Fed raises the rate – first time for 2018.

Housing_Economy.jpgAs expected, the Federal Reserve announced Wednesday that it is increasing the federal funds rate for the first time in 2018.

Earlier this year, observers placed the likelihood of the Fed increasing rates by 25 basis points at the end of its March meeting at more than 75%.

And Wednesday, that’s just what the Fed did.

Citing the strength of the economy, the Federal Open Market Committee voted to increase the target range for the federal funds rate to between 1.5% and 1.75%.

Previously, the target range was 1.25% to 1.5%.

“Information received since the Federal Open Market Committee met in January indicates that the labor market has continued to strengthen and that economic activity has been rising at a moderate rate,” the Fed said in a statement.

“Job gains have been strong in recent months, and the unemployment rate has stayed low. Recent data suggest that growth rates of household spending and business fixed investment have moderated from their strong fourth-quarter readings,” the Fed continued.

In addition to expecting this rate increase, observers also predicted that the Fed will increase rates two more times this year.

It appears those predictions will likely prove true, as the Fed further indicated that it plans to raise rates twice more this year.

“The Committee expects that economic conditions will evolve in a manner that will warrant further gradual increases in the federal funds rate; the federal funds rate is likely to remain, for some time, below levels that are expected to prevail in the longer run,” the Fed noted. “However, the actual path of the federal funds rate will depend on the economic outlook as informed by incoming data.”

The members of the FOMC also increased their projection for GDP growth. At the last FOMC meeting in December, the FOMC members indicated that they expected to see GDP growthof 2.5% in 2018.

Now, the FOMC members report that they expect to see GDP growth of 2.7% this year. The FOMC members also increased the GDP growth projection for 2019 from 2.1% to 2.4%.

The March FOMC meeting was the first since Jerome Powell took over as Fed chair following Janet Yellen’s resignation.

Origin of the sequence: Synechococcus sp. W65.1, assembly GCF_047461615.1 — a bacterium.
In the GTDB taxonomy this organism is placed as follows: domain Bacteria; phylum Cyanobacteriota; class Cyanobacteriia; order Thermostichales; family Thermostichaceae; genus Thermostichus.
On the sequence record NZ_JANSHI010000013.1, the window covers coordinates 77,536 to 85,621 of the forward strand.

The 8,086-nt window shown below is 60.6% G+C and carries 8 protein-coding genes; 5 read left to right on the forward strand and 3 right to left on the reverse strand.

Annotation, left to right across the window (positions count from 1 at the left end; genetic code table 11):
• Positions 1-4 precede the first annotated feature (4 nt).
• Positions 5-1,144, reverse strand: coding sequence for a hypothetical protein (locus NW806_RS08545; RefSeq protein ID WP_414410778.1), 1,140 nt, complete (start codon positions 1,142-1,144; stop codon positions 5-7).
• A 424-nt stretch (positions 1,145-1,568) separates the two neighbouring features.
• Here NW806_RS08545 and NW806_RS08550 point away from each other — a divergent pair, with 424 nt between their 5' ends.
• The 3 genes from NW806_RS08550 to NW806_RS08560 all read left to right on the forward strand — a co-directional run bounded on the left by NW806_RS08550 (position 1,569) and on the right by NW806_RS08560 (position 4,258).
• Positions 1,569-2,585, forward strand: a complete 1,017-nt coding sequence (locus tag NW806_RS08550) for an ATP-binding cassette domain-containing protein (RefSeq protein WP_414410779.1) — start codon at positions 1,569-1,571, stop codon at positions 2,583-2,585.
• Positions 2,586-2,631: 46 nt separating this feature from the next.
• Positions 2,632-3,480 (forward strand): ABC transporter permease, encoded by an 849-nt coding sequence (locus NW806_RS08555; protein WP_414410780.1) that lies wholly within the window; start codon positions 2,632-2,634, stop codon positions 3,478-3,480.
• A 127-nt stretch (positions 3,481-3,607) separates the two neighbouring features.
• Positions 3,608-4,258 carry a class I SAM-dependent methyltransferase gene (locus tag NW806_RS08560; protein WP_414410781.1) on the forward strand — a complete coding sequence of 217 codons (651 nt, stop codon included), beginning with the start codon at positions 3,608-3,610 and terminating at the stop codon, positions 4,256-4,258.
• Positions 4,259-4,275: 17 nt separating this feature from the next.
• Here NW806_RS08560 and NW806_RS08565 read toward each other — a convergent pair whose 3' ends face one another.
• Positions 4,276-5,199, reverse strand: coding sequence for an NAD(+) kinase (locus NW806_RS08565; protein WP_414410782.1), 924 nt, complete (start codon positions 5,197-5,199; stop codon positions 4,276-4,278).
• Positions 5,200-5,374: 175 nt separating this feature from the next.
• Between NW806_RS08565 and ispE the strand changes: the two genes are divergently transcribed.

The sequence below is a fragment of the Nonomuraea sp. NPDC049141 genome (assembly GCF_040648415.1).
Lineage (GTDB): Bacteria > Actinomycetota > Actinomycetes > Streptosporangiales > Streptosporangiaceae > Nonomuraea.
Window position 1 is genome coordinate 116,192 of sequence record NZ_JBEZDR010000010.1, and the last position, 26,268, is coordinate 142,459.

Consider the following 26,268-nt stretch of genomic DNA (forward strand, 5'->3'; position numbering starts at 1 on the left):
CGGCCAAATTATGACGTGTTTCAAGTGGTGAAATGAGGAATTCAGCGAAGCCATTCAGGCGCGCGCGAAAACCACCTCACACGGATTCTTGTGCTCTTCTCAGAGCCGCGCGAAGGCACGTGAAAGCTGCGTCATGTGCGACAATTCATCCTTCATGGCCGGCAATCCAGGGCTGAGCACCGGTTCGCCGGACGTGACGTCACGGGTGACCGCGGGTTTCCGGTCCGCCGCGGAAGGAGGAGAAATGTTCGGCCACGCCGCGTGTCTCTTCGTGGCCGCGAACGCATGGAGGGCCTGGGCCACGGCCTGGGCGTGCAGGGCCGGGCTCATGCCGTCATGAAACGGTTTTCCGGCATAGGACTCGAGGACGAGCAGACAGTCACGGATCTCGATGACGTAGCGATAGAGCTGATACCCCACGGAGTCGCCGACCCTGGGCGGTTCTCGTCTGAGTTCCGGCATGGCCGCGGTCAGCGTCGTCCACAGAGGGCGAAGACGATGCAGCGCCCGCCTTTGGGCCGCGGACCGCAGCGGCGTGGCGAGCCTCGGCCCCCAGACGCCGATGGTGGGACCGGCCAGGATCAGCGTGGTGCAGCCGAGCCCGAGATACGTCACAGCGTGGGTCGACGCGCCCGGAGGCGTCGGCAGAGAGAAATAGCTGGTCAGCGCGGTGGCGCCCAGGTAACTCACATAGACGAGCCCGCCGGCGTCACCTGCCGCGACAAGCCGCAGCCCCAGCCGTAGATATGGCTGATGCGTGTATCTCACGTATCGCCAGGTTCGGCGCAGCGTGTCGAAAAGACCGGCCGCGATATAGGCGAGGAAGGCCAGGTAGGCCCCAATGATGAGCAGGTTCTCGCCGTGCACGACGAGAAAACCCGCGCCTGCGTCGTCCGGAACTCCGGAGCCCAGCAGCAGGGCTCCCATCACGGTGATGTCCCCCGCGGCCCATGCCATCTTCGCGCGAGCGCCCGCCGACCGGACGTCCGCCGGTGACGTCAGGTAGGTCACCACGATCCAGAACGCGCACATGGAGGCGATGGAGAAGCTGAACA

Pic and Story Source: housing wire.com

Housing inventory may increase


Although current housing inventory continues to slip, driving up home prices and limiting homebuyers across the U.S., one expert says that could all be about to change.

After analyzing February’s housing starts data, First American Financial Corp. found the housing inventory shortage could soon see relief. First American Chief Economist Mark Fleming pointed out February’s employment report showed a boost of nearly 7,000 residential construction jobs from January to February this year.

In fact, the increase in February’s construction labor growth was the strongest since August 2008, and the number of residential construction jobs is up 3.8% from last year, First American pointed out. It also explained this growth in construction jobs will support further improvement in the pace of home building.

First Am

(Source: First American, U.S. Census Bureau, Federal Reserve Bank of St. Louis)

In February, builders broke ground on fewer homes in February than they did in February 2017, but this was mainly due to a drop in multifamily starts. Single-family housing starts actually increased 2.9%, Fleming pointed out.

Housing completions, or the number of new homes added to the current housing stock, increased significantly from the year before, indicating relief for the supply shortage. An increase in permits along with the surge in construction employment means this relief could continue into the spring home buying season and the year ahead.